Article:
The most encouraging part of this type of help, is that the farmers who succeed become mentors to others in the community. Living with regained dignity and new found hope, out of thankfulness they want to help others. You could say, helping people out of poverty becomes contagious.

Learning through conversation

When cycling through towns and villages it was very easy to get into conversations with people as people are going about their daily activities. The slow speed of a bike and the fact that bikes don’t have a barrier called a windshield, put me in direct contact with people.  Sometimes it was just a quick greeting and a couple of words. Other times it was a longer conversation in which a person shared their struggles or disappointments.

I got a sense that when a person shares their story there is an underlying sense of  hope. They might be describing their struggles but in sharing they told their story, a story of perseverance, a story of hope.

These were stories of celebration. These stories weren’t about a life of abundance, but rather one of simplicity, one of thankfulness because their basic needs are met. They were out and about. They were participating in their community.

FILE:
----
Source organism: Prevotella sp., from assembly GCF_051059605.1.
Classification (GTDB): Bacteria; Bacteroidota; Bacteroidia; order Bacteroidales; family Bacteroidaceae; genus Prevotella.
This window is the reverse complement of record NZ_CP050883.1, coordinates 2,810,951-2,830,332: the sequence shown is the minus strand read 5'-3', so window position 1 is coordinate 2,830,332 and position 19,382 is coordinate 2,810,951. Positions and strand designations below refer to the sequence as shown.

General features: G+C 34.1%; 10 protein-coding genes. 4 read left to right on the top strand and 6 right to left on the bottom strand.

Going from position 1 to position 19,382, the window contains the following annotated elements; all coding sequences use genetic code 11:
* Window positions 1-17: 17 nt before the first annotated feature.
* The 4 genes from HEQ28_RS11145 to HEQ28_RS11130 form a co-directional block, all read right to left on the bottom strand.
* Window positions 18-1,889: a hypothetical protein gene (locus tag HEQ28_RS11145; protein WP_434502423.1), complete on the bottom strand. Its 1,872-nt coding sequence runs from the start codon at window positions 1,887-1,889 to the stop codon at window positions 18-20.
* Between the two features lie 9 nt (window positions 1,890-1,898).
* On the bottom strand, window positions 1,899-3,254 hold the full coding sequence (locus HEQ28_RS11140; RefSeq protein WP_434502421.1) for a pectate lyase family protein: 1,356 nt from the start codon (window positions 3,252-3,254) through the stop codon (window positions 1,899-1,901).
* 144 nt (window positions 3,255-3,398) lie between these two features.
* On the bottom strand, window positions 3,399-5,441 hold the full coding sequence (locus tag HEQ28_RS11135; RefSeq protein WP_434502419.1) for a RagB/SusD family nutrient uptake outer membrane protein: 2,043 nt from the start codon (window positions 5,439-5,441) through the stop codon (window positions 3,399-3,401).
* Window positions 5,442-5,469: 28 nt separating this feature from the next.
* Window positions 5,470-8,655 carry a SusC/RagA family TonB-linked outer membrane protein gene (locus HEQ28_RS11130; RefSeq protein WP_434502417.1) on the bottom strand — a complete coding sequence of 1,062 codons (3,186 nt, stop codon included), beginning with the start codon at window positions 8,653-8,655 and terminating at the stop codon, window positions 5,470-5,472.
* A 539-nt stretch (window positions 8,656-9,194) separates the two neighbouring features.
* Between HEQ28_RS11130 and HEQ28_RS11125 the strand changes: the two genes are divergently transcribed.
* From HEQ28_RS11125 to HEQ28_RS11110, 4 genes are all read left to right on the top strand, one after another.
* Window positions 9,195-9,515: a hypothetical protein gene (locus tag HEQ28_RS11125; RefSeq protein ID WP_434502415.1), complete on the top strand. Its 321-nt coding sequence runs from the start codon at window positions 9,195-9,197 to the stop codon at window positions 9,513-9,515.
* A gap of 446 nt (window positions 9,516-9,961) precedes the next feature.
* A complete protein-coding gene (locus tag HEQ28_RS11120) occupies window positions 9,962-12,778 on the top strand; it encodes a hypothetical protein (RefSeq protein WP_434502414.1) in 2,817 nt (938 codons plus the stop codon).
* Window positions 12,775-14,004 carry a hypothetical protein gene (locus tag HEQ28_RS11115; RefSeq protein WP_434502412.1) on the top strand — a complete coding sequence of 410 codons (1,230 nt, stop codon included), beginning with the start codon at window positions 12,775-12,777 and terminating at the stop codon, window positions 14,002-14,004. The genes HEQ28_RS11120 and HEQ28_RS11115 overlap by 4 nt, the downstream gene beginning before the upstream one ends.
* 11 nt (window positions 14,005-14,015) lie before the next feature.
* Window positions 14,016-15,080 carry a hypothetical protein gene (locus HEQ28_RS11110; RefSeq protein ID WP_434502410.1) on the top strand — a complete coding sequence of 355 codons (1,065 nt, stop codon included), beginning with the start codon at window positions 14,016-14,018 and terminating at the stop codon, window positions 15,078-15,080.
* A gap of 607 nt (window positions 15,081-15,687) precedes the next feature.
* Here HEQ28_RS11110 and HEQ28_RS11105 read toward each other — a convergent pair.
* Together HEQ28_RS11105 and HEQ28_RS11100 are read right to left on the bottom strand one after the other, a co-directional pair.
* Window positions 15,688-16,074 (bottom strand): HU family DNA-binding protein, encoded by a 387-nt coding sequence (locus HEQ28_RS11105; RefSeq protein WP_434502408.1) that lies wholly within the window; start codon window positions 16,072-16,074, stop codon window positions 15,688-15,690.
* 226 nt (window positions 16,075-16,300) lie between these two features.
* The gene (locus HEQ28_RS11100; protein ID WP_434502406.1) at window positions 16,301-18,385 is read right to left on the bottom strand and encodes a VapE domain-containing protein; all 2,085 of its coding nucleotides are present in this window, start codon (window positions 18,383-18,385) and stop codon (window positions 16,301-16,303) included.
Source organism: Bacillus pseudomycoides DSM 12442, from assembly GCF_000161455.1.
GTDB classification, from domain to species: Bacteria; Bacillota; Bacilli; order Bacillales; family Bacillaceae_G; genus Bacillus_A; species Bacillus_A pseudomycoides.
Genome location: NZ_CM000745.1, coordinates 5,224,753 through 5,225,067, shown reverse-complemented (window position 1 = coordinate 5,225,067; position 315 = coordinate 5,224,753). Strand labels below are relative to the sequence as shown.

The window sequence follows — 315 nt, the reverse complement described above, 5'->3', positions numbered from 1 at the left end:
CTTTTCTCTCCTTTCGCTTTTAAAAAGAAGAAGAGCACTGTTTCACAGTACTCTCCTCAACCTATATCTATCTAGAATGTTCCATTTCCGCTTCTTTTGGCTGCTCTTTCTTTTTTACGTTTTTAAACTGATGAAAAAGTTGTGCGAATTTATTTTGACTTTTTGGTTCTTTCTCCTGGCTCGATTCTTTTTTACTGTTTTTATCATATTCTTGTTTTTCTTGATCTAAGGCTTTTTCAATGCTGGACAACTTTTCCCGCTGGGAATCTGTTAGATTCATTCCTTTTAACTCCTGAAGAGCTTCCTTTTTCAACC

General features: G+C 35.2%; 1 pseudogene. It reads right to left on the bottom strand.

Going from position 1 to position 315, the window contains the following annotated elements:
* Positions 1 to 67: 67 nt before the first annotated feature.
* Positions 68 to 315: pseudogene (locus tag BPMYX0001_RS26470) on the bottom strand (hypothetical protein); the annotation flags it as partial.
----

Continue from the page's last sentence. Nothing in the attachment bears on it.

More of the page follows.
The poor, those who have lost hope are not interested in sharing their story.  My sense is that once someone reaches out and partners with them they will begin to regain their self worth. As they start to feel the stirrings of hope they will begin to share their story.

A Cobourg initiative

for many people, poverty is only one mishap away. It might be a car breaking down and no longer being able to get to work. Repairing the car might mean there is not enough money for rent at the end of the month.

Last spring, a report was shared at a meeting in Cobourg. According to a survey conducted in the spring of 2017 there are over 1000 people in Northumberland County that are homeless. Some of those people are on the street. Some of those people are ‘couch surfing’. Some of those people are hidden from view in other ways.

Cobourg has a unique way of helping people with one of their essential needs. A group of volunteer have set up a ‘do it yourself’ shop to help community members with some basic transportation needs. Cycle Transitions helps community members acquire an affordable bike and teach them how to maintain it. The shop has volunteers who offer their experience with bicycle repair and take the time to teach cyclists to do their own repairs. Those who can’t afford a bike can earn one by volunteering at the shop and build up ‘sweat equity’ towards owning a bike.